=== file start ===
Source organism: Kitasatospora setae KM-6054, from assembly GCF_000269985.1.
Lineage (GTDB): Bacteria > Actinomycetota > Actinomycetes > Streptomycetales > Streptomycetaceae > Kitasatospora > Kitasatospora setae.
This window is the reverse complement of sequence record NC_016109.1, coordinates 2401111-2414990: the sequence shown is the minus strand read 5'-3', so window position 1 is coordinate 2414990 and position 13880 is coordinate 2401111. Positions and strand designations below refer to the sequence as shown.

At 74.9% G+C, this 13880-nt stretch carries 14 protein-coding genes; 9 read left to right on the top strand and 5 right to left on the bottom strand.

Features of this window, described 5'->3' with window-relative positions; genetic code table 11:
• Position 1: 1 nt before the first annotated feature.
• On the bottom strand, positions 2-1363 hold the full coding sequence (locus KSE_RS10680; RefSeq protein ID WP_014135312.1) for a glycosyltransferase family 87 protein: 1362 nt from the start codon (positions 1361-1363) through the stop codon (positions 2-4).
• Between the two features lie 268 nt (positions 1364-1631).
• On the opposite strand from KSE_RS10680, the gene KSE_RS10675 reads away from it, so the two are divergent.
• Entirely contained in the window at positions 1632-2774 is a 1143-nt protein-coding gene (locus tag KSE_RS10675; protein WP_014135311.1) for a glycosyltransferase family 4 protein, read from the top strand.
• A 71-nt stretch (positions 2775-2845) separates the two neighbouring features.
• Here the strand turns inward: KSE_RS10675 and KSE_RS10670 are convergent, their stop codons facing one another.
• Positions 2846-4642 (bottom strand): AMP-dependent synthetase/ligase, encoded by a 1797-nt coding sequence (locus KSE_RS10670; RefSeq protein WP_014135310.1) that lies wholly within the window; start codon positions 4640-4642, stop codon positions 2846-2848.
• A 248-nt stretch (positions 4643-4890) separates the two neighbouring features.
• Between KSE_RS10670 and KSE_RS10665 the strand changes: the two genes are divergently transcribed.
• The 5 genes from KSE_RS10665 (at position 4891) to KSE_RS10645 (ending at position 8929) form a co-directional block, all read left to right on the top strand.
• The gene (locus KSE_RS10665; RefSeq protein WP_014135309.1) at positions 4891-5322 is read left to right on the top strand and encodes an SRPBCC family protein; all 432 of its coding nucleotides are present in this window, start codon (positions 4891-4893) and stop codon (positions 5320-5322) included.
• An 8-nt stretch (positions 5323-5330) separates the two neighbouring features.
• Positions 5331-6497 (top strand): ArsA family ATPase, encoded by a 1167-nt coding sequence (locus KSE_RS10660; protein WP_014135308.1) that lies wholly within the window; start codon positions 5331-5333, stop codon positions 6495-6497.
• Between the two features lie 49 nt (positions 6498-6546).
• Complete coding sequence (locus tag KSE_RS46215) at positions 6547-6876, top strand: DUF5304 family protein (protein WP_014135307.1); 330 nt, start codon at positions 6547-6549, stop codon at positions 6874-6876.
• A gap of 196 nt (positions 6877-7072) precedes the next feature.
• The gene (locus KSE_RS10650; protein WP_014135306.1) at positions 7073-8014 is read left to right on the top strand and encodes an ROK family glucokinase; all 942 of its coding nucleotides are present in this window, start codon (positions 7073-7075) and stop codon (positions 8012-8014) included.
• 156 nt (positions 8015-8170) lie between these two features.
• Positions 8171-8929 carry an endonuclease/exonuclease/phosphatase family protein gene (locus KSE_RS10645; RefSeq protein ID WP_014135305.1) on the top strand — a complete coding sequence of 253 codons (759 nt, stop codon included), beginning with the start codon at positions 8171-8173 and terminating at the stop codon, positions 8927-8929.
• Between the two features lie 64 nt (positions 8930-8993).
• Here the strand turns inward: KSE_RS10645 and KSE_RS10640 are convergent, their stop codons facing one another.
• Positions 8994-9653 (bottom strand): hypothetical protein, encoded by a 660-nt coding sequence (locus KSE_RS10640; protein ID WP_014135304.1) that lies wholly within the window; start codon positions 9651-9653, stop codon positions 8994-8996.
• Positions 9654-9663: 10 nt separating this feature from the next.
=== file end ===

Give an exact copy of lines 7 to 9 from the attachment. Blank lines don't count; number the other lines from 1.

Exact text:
• On the bottom strand, positions 2-1363 hold the full coding sequence (locus KSE_RS10680; RefSeq protein ID WP_014135312.1) for a glycosyltransferase family 87 protein: 1362 nt from the start codon (positions 1361-1363) through the stop codon (positions 2-4).
• Between the two features lie 268 nt (positions 1364-1631).
• On the opposite strand from KSE_RS10680, the gene KSE_RS10675 reads away from it, so the two are divergent.